Thursday, May 7, 2015


NEON 002
Clear vinyl
One-sided 14 min.
Soundtrack from the video Guitar Drag, 2000. Recorded in San Antonio Texas, on 18th November 1999.

Mastered by by Flo Kaufmann
Cover design by Ellinor Gylling with stills from the video.
Edition 1500 copies, 50 signed/numbered
Released April 2006

Guitar Drag by Christian Marclay is now being released on Neon Records. The record is actually the sound track for Marclay's video with the same title that was shown first at London's Hayward Gallery sound art exhibition ìSonic Boomî in 2000. The piece as well as Marclay has become an icon in sound art circles, and although the video can only be seen in exhibitions as an installation, it is widely known. The full 14 minutes sound track is released on a beautiful 12'' clear vinyl record packaged in a sleeve with stills from the video.

Filmed in San Antonio Texas, it shows an amplified Fender Stratocaster guitar attached to a rope being pulled behind a pick-up truck. As the guitar drags across the road it produces a range of sounds from the bumping and the friction against the varied surfaces.

A fantastic visual piece, but also an amazing sound piece, that stands just as well alone, and in some ways just as visual! From the first sounds of duct-tape being ripped, the familiar sound of someone gently slamming the strings of the guitar, to the sounds of an engine starting and then slowly the beginning of a sound that is hollow and at the same time human, and that takes us through the deepest roarings to high pitch screams until the very end when it all slows down and stops, unwillingly it seems.

Knowing the story behind the work or not, the sound itself triggers your imaginaton, leaving your soul no peace. For even if this could be seen, or heard, solely as a beautiful noisy sound piece, there is too much to the idea behind Guitar Drag, for it to not leave you restless and thoughtful.

Guitar Drag has many different layers of references, it alludes to the ritual of smashing guitars in rock concerts, it recalls Fluxus and its many destruction of instruments. It is also like a road movie, with reference to the landscape of Texas where it was filmed, with references to cowboys and rodeos. It is about violence in general and more specifically about the lynching of James Byrd Jr. who was dragged to his death behind a pickup-truck. I want the video to have these multiple layers and trigger people's imagination in contradictory ways. The piece ends up being seductive and repulsive at the same time.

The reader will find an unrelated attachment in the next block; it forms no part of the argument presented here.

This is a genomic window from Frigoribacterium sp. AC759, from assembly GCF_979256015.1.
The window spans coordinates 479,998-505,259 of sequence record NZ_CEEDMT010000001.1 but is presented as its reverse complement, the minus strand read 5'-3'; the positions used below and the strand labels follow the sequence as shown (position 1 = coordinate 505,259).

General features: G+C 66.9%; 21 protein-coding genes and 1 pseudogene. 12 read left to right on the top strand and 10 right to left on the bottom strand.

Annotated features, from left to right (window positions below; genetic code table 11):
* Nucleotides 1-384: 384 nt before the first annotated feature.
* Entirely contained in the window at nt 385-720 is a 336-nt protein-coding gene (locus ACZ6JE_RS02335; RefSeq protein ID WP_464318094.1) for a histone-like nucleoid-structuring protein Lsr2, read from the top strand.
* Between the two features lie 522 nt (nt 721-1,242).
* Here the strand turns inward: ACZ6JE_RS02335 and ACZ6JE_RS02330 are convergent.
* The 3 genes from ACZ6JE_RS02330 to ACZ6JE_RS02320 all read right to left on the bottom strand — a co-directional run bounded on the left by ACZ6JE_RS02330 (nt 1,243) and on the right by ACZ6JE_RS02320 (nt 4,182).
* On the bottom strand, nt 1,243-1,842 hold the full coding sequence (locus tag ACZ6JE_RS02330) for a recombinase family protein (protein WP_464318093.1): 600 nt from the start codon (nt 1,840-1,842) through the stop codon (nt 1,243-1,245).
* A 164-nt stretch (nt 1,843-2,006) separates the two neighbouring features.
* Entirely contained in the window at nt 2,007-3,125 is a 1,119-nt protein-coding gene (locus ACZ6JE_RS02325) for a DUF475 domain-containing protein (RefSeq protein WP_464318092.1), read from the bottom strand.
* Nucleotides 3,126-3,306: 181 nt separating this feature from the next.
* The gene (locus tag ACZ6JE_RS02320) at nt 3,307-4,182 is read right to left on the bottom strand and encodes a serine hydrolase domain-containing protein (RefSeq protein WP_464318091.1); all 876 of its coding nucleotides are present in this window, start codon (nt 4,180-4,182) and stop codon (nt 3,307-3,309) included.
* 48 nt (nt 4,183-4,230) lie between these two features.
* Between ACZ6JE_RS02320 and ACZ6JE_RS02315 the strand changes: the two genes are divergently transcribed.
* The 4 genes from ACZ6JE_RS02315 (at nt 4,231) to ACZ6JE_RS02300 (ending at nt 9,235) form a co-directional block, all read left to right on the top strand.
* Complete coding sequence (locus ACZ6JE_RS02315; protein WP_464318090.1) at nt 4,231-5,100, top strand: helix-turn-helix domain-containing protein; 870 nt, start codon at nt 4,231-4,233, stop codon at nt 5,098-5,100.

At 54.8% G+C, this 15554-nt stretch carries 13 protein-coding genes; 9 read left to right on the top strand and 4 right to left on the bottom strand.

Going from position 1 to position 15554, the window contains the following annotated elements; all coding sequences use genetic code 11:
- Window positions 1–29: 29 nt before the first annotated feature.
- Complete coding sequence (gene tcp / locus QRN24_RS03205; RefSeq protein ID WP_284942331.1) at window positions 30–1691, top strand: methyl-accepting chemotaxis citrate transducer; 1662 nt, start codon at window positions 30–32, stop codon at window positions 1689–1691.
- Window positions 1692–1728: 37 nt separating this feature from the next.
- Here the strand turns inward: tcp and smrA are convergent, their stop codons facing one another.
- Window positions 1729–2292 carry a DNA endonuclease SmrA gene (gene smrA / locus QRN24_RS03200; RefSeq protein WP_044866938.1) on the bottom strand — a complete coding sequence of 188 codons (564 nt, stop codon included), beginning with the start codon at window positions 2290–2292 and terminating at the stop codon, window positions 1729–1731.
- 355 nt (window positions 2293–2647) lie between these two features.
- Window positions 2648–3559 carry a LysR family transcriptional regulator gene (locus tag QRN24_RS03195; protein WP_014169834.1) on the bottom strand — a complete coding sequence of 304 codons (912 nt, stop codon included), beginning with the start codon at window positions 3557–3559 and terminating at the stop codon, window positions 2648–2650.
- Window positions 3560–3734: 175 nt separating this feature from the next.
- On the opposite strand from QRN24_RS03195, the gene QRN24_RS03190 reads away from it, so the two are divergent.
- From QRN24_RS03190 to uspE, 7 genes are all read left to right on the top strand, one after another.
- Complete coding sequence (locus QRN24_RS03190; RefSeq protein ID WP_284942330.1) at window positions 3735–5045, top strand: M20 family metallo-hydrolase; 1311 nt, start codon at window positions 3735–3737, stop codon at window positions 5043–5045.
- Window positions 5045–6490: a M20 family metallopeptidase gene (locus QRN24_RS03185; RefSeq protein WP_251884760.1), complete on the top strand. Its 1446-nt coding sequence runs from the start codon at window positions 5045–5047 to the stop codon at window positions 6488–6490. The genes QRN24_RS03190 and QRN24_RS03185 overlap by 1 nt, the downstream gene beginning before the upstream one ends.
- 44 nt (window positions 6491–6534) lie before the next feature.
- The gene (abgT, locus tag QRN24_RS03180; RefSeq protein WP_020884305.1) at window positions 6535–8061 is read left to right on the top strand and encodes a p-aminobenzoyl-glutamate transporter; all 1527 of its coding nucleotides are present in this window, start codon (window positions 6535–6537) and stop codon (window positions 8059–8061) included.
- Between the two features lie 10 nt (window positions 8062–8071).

Christian Marclay, 2001

Over the last decade, Marclay has created ambitious work in a variety of media. The video Guitar Drag (2000) features a Fender Stratocaster being dragged behind a pick-up truck along rough country roads in Texas. While on one level the work is an expression of Marclay’s interest in creating a new sound, it is also a nod to the guitar-destroying antics of rock stars as well as a reference to the murder of James Byrd Jr., an African-American man dragged to his death behind a pick-up truck.

Guitar Drag: An Allegory of Destruction in Art and Popular Music
Guitar Drag begins as an unidentified man methodically secures an electric guitar—a red Fender Stratocaster—with duct tape and a piece of rope to the back of a pickup truck and then plugs the instrument's cable into an amplifier on the bed of the vehicle. He starts the truck's engine and drags the amplified guitar behind the vehicle as it speeds across grass, dirt and, most noisily, asphalt. The soundtrack features two aural registers: the abrasive clamor that screeches from the amplifier as the guitar is jerked and bounced violently across the terrain and the atmospheric growl that is produced by the motion of the pickup truck and the guitar's wooden body as it jerks and bounces across the ground. In its exhibition, the video is installed on a playback loop in a dark gallery space, and the sound is aggressively loud.
When one walks toward the room in which the video plays, the sound can be heard from a distance; the audio component of the installation envelops the spaces that adjoin its projection. The artist described the exhibition conditions as an imperative: "It has to be a projection, it has to be loud. . . . It has to be a physical experience; you need to feel it through your body. It's not a pleasant experience, though some people are exhilarated by the sound, its rock quality."1 Encountering Guitar Drag in a museum or gallery space is something like walking into a rock-and-roll arena concert.